Hispano-Suiza on board the KC-390

Safran was selected by the Brazilian aircraft manufacturer Embraer to supply the electrical power distribution and back-up power generation systems on its new KC-390 military transport aircraft. This represents a real challenge for the electrical energy system specialist, which has broadened its field of expertise for the requirements of this program. It marks yet another step towards “more electric” aircraft.

It is no coincidence that Hispano-Suiza (Safran) is working on the KC-390. Two key factors played their role: firstly, Embraer was interested in working with new suppliers in the field of electrical power generation and distribution and, secondly, Hispano-Suiza responded to this requirement by putting forward an innovative range, through the Safran Power division.
The contract was officially announced in November 2011 and includes the supply of the primary and secondary electrical distribution systems as well as the RAT (Ram Air Turbine), a back-up electrical generation system.

Increasingly electric aircraft
The primary electrical power distribution system (PEPDS) is the heart of an aircraft's electrical system. It encompasses the energy generated by all power sources on the aircraft and ensures that this energy is available for all aircraft systems by intelligently managing the network. The secondary power distribution system (SPDS) provides electrical power for equipment that can be turned on or off as need according to the flight phase, such as interior/exterior lighting and the cabin air management system. For these two systems, Hispano-Suiza is working with Safran Electronics for the electronic circuit boards, and Labinal (Safran) for the design and manufacture of electronic boxes. As regards the RAT*, "this system was listed in Safran's product catalog, but we were able to incorporate it thanks to the acquisition of Aerosource, which provided us with an off-the-shelf product. This enabled us to offer an adapted, competitive solution to Embraer," said Jérôme Tourdiat, the KC-390 Program Manager at Hispano-Suiza.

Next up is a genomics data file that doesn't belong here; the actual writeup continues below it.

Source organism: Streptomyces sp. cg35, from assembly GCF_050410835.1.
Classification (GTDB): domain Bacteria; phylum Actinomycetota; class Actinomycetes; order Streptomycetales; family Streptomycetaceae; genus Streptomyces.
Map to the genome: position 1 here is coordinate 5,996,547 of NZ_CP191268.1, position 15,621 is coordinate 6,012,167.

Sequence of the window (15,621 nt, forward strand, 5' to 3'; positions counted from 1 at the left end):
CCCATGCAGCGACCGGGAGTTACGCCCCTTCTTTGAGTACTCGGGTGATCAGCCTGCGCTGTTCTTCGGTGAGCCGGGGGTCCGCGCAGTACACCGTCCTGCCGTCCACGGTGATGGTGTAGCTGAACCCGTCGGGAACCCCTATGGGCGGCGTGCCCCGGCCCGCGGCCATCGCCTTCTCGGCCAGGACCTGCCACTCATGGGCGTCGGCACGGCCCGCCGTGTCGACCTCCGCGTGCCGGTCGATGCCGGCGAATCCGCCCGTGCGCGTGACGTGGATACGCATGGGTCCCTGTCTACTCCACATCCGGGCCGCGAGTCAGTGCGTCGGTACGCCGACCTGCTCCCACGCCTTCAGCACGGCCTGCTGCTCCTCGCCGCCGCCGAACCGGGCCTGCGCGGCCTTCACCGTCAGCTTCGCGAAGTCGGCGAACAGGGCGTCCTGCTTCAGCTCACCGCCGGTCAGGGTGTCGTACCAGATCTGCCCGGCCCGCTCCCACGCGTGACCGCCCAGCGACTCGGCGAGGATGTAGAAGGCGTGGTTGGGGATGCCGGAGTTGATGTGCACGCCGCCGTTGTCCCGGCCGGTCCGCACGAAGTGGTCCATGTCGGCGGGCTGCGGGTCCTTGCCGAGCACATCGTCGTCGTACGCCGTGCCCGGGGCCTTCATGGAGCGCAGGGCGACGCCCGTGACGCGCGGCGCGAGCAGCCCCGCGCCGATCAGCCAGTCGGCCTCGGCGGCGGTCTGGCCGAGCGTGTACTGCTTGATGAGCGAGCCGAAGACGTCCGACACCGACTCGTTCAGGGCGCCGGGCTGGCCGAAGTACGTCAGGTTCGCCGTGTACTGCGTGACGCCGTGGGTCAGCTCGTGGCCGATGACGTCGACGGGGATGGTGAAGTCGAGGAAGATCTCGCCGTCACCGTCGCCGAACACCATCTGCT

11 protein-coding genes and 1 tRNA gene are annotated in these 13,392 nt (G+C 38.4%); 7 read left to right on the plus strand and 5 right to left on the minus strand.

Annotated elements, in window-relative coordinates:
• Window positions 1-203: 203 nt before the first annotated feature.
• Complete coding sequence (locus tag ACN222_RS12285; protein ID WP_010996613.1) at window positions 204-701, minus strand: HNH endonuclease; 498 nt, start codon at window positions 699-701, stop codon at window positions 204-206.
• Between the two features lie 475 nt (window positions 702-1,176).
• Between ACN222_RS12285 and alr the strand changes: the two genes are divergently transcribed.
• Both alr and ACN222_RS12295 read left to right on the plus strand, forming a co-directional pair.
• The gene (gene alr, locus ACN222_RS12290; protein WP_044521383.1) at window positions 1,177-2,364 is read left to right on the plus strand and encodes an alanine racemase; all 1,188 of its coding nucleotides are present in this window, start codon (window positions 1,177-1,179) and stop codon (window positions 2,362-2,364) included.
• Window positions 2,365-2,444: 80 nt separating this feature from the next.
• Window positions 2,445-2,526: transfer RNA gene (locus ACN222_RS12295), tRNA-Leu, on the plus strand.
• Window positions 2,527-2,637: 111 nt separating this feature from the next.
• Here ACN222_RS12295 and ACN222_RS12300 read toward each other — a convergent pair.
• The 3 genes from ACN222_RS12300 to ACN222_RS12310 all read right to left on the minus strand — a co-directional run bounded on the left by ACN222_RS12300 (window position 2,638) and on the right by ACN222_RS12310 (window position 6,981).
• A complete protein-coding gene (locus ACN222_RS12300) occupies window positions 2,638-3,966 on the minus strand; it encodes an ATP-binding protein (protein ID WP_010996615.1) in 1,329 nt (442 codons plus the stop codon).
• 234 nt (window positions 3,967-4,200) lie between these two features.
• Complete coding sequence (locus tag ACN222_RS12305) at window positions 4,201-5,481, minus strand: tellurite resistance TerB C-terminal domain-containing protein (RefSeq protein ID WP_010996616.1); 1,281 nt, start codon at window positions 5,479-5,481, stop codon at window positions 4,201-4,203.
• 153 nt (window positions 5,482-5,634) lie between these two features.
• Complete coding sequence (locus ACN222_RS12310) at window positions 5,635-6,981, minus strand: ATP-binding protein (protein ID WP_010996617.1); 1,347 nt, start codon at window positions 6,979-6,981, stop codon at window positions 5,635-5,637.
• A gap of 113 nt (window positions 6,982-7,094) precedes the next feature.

A tight schedule
The thing that tipped the balance in Hispano-Suiza's favor, on top of their ability to adjust the system design as the program evolves, was the use of an integration test bench capable of simulating all the equipment operations. "This tool will allow us to test the complete electrical energy system, comprising power generation, primary and secondary distribution and usage. The tool will be used for part of the certification tests which are normally carried out by the aircraft manufacturer," explained Jérôme Tourdiat. This contract represents a major challenge for Hispano-Suiza, since it involves significantly stepping up expertise and capacity, while meeting a tight schedule. At the beginning of the year, the company recruited staff with the requisite skills to meets these new requirements. The preliminary design review took place in June; it will be followed by the detailed review scheduled for the beginning of next year, with the delivery of the first prototype planned for the end of 2013.

The strength of the Group
Other Safran companies are also working on the KC-390: Messier-Bugatti-Dowty was selected for the brakes and landing gear and Sagem for the horizontal stabilizer trim control system**. The three companies and Safran's Director of Programs for Brazil convened once a month to discuss their work with Embraer. "These meetings enable us to gain a better understanding of the customer's expectations. Despite the distance separating us, we have a very productive relationship with the customer. Discussions are quite open, so we can always find a common ground in order to move forward, find joint solutions and keep the schedule on track.

*Located at the nose of the aircraft, this system is deployed in the event of an electrical failure and operates like a wind turbine.

** The horizontal stabilizer trim control system enables the pilot to control the horizontal stabilizer trim as efficiently as possible to keep the aircraft's attitude stable, while also minimizing the aerodynamic control forces to fly the plane.